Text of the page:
Improving record linkage performance in the presence of missing linkage data

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Article by:Ong, T. C., Mannino, M. V., Schilling, L. M., & Kahn, M. G. (2014)


In the absence of accurate and universal patient identifiers, record linkage methods use non-unique fields to link two or more records belonging to the same individual. These quasi-identifiers (e.g. date of birth, lastname, place of birth, etc) are fields that when combined together may uniquely identify an individual. In the healthcare setting, such identifiers may be missing due to a multitude of reasons, making record linkage very difficult. In relational databases used to store medical records, two or more records are linked using a primary key that must be unique and should not be missing but missing data are the fact of life in healthcare research. [1]


There are two main approaches to matching two or more records using identifiers: deterministic and probabilistic. Deterministic methods link records based on exact agreement/disagreement of a combination of quasi-identifiers. Deterministic approaches are unable to match records with typographical or phonetic errors. Probabilistic methods calculate a likelihood score to determine if two records refer to the same person. The most common method is the Fellegi-Sunter (FS) method which considers each pair of quasi-identifier in a record pair to be either match or un-match based on the assigned matching weights. [1]


The authors used the open-source Fine-grained record Linkage (FRIL) software that extends the distance algorithms and FS scoring methods to develop three methods (Weight Redistribution, Distance Imputation and Linkage Expansion). Weight Redistribution removes fields with missing data sets and redistributes the weights based on the remaining available linkage fields. Distance Imputation imputes the distance between the missing data fields. Linkage Expansion adds previously considered non-linkage fields to the linkage field set to compensate for the missing information in linkage field. To test this methodology, the authors created two paired datasets initially containing 5000 records each that contains 9 fields with simulated values with varying corruption rates. [1]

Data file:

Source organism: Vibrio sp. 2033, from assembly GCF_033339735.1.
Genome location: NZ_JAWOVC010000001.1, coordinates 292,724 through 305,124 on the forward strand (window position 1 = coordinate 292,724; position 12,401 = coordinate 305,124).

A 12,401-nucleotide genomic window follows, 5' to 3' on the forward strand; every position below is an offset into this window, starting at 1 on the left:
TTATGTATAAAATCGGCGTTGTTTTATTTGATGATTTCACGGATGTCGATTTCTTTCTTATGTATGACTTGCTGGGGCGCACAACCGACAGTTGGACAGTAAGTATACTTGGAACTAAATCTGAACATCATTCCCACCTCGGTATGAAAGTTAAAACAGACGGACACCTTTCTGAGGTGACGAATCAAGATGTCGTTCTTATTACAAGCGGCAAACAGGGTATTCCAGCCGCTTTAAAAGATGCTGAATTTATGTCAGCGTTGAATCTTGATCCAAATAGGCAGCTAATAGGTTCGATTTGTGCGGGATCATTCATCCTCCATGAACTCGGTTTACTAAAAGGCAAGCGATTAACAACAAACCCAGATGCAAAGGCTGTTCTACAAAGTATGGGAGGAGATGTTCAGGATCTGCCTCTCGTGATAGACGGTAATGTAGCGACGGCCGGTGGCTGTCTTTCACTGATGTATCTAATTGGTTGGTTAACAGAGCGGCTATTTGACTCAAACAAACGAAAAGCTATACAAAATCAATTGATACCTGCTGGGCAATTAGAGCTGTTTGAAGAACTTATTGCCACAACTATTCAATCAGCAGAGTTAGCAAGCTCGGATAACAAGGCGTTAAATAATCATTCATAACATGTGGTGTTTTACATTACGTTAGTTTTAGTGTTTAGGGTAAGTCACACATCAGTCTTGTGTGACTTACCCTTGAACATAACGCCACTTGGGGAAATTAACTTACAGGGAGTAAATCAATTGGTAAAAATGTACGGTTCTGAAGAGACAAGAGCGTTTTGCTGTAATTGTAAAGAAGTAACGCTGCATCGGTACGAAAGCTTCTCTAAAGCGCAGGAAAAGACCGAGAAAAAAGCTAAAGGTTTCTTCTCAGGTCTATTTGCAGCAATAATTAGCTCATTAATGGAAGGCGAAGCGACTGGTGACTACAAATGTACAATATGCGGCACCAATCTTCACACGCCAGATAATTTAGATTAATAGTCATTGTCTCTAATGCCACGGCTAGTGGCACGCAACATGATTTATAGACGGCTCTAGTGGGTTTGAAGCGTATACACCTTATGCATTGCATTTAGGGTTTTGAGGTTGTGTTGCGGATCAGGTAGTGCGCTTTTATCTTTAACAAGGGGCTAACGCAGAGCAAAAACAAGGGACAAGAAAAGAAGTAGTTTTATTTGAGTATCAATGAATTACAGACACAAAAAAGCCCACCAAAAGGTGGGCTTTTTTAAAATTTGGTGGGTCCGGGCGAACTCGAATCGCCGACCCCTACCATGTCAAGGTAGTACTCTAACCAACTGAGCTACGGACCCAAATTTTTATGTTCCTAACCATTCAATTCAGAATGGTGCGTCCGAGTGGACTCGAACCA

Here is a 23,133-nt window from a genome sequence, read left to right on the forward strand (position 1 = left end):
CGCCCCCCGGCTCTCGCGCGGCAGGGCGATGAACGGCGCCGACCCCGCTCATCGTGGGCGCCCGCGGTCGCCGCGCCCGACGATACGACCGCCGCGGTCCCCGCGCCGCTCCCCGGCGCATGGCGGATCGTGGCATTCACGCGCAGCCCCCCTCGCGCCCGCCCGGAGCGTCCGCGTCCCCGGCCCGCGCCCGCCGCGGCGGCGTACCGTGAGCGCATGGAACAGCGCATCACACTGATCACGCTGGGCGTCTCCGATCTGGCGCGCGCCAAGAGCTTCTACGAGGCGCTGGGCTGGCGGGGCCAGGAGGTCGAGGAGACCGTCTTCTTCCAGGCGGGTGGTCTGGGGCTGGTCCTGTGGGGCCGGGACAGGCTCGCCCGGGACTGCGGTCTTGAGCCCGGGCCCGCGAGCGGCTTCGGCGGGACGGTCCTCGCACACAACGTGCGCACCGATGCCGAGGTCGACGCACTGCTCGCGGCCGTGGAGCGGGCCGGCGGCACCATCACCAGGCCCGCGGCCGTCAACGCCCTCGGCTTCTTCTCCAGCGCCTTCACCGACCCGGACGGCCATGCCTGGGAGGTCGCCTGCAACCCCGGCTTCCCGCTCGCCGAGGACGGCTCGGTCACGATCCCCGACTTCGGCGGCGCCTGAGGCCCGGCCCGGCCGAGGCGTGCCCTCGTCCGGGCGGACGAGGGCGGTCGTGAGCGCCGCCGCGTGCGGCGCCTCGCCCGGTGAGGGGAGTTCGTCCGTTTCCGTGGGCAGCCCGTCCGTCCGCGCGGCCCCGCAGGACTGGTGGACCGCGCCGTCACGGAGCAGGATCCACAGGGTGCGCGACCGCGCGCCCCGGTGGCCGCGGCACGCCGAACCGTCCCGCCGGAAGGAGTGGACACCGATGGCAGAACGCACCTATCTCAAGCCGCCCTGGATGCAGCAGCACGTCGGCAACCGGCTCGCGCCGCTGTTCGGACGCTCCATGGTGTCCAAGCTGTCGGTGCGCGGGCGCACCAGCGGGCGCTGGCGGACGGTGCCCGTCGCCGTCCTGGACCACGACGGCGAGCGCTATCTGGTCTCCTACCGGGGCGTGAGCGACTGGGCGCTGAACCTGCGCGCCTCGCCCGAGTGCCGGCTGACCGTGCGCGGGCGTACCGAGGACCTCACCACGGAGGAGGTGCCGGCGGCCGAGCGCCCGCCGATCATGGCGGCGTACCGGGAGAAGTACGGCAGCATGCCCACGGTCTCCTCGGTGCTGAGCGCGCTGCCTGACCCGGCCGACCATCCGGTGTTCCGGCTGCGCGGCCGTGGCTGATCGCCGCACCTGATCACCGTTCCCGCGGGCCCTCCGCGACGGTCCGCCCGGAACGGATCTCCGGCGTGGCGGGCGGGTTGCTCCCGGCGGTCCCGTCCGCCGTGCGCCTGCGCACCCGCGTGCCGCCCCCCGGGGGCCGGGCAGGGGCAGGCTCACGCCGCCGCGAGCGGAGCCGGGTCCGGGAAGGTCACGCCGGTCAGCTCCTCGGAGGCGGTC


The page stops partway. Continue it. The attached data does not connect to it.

The method developed in this research did better than previous methods of record linkage. This study had a sensitivity ranging from .895 to .992 and Positive predictive values (PPV) ranging from 0.865 to 1.00 in data sets with low corruption rate. The authors also found increased corruption rates lead to decreased sensitivity in all methods. [1]


Depending on the performance goal of the record linkage process, the three new methods responded well to big data sets with the missing values in some fields but none has 100% sensitivity with 100% specificity. [1]

Remarks about the article

The methodology used in this study address a lot of the issues from the previously reviewed similar studies. First it can be used with missing values in some fields. Second their methods are hybrid of deterministic and probabilistic methods. The authors gave access to the source codes, datasets, and the documentation used in the research ( This is helpful in reproducing their results using their datasets or applying to other similar data sets. [1]

Related Topics

Master patient index

Performance of probabilistic method to detect duplicate individual case safety reports

Matching identifiers in electronic health records: implications for duplicate records and patient safety


  1. 1.0 1.1 1.2 1.3 1.4 1.5 Ong, 2014. Improving record linkage performance in the presence of missing linkage data